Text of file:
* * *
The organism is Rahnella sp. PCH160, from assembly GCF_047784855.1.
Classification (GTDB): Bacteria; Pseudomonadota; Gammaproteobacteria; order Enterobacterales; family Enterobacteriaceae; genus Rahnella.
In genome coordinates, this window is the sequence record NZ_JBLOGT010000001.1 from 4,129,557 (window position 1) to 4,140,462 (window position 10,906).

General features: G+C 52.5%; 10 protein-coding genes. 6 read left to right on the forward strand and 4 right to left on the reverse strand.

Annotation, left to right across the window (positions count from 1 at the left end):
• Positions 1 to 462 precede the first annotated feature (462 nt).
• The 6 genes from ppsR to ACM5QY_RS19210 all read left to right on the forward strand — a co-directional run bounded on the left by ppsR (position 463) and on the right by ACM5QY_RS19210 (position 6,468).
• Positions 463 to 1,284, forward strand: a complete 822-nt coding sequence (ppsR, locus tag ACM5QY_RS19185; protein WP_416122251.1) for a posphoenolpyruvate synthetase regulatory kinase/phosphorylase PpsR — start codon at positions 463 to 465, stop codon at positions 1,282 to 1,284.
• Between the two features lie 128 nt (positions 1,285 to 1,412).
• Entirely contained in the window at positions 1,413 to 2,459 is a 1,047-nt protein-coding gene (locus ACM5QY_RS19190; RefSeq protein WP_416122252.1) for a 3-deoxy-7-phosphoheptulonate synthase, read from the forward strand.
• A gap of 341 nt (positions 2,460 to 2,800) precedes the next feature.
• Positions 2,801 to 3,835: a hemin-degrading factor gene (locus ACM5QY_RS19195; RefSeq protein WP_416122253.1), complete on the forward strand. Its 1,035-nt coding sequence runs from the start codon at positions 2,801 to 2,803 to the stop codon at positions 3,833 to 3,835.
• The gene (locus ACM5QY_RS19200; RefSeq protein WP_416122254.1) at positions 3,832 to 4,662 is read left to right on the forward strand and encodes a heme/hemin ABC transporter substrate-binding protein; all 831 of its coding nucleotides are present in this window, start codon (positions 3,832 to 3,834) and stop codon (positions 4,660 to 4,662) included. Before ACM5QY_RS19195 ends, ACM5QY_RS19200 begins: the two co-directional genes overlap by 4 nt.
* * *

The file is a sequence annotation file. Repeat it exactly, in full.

The organism is Rahnella sp. PCH160, from assembly GCF_047784855.1.
Classification (GTDB): Bacteria; Pseudomonadota; Gammaproteobacteria; order Enterobacterales; family Enterobacteriaceae; genus Rahnella.
In genome coordinates, this window is the sequence record NZ_JBLOGT010000001.1 from 4,129,557 (window position 1) to 4,140,462 (window position 10,906).

General features: G+C 52.5%; 10 protein-coding genes. 6 read left to right on the forward strand and 4 right to left on the reverse strand.

Annotation, left to right across the window (positions count from 1 at the left end):
• Positions 1 to 462 precede the first annotated feature (462 nt).
• The 6 genes from ppsR to ACM5QY_RS19210 all read left to right on the forward strand — a co-directional run bounded on the left by ppsR (position 463) and on the right by ACM5QY_RS19210 (position 6,468).
• Positions 463 to 1,284, forward strand: a complete 822-nt coding sequence (ppsR, locus tag ACM5QY_RS19185; protein WP_416122251.1) for a posphoenolpyruvate synthetase regulatory kinase/phosphorylase PpsR — start codon at positions 463 to 465, stop codon at positions 1,282 to 1,284.
• Between the two features lie 128 nt (positions 1,285 to 1,412).
• Entirely contained in the window at positions 1,413 to 2,459 is a 1,047-nt protein-coding gene (locus ACM5QY_RS19190; RefSeq protein WP_416122252.1) for a 3-deoxy-7-phosphoheptulonate synthase, read from the forward strand.
• A gap of 341 nt (positions 2,460 to 2,800) precedes the next feature.
• Positions 2,801 to 3,835: a hemin-degrading factor gene (locus ACM5QY_RS19195; RefSeq protein WP_416122253.1), complete on the forward strand. Its 1,035-nt coding sequence runs from the start codon at positions 2,801 to 2,803 to the stop codon at positions 3,833 to 3,835.
• The gene (locus ACM5QY_RS19200; RefSeq protein WP_416122254.1) at positions 3,832 to 4,662 is read left to right on the forward strand and encodes a heme/hemin ABC transporter substrate-binding protein; all 831 of its coding nucleotides are present in this window, start codon (positions 3,832 to 3,834) and stop codon (positions 4,660 to 4,662) included. Before ACM5QY_RS19195 ends, ACM5QY_RS19200 begins: the two co-directional genes overlap by 4 nt.